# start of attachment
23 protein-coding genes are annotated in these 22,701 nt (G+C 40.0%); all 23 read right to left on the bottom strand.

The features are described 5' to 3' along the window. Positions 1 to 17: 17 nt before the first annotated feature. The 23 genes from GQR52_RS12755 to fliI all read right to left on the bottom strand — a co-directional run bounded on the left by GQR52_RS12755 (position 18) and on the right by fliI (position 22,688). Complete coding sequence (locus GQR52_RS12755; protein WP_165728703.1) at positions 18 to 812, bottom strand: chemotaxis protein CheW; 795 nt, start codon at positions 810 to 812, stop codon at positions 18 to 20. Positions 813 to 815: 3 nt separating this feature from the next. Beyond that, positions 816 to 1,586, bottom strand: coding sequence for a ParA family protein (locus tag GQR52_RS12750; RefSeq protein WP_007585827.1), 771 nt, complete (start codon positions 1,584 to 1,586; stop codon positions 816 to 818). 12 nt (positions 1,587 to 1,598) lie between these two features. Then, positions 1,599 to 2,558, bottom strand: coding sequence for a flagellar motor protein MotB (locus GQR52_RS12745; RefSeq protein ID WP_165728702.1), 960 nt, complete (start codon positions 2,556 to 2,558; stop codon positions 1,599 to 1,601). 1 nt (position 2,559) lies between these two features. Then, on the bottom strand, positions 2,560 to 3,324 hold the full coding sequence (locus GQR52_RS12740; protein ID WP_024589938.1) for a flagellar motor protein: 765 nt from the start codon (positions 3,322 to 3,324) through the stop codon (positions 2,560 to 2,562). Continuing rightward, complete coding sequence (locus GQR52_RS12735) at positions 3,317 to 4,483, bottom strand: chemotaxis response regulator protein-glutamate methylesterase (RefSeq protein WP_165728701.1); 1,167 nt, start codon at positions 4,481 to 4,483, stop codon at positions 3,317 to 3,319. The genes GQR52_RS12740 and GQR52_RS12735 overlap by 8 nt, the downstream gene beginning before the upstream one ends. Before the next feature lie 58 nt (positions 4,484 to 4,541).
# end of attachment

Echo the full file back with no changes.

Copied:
23 protein-coding genes are annotated in these 22,701 nt (G+C 40.0%); all 23 read right to left on the bottom strand.

The features are described 5' to 3' along the window. Positions 1 to 17: 17 nt before the first annotated feature. The 23 genes from GQR52_RS12755 to fliI all read right to left on the bottom strand — a co-directional run bounded on the left by GQR52_RS12755 (position 18) and on the right by fliI (position 22,688). Complete coding sequence (locus GQR52_RS12755; protein WP_165728703.1) at positions 18 to 812, bottom strand: chemotaxis protein CheW; 795 nt, start codon at positions 810 to 812, stop codon at positions 18 to 20. Positions 813 to 815: 3 nt separating this feature from the next. Beyond that, positions 816 to 1,586, bottom strand: coding sequence for a ParA family protein (locus tag GQR52_RS12750; RefSeq protein WP_007585827.1), 771 nt, complete (start codon positions 1,584 to 1,586; stop codon positions 816 to 818). 12 nt (positions 1,587 to 1,598) lie between these two features. Then, positions 1,599 to 2,558, bottom strand: coding sequence for a flagellar motor protein MotB (locus GQR52_RS12745; RefSeq protein ID WP_165728702.1), 960 nt, complete (start codon positions 2,556 to 2,558; stop codon positions 1,599 to 1,601). 1 nt (position 2,559) lies between these two features. Then, on the bottom strand, positions 2,560 to 3,324 hold the full coding sequence (locus GQR52_RS12740; protein ID WP_024589938.1) for a flagellar motor protein: 765 nt from the start codon (positions 3,322 to 3,324) through the stop codon (positions 2,560 to 2,562). Continuing rightward, complete coding sequence (locus GQR52_RS12735) at positions 3,317 to 4,483, bottom strand: chemotaxis response regulator protein-glutamate methylesterase (RefSeq protein WP_165728701.1); 1,167 nt, start codon at positions 4,481 to 4,483, stop codon at positions 3,317 to 3,319. The genes GQR52_RS12740 and GQR52_RS12735 overlap by 8 nt, the downstream gene beginning before the upstream one ends. Before the next feature lie 58 nt (positions 4,484 to 4,541).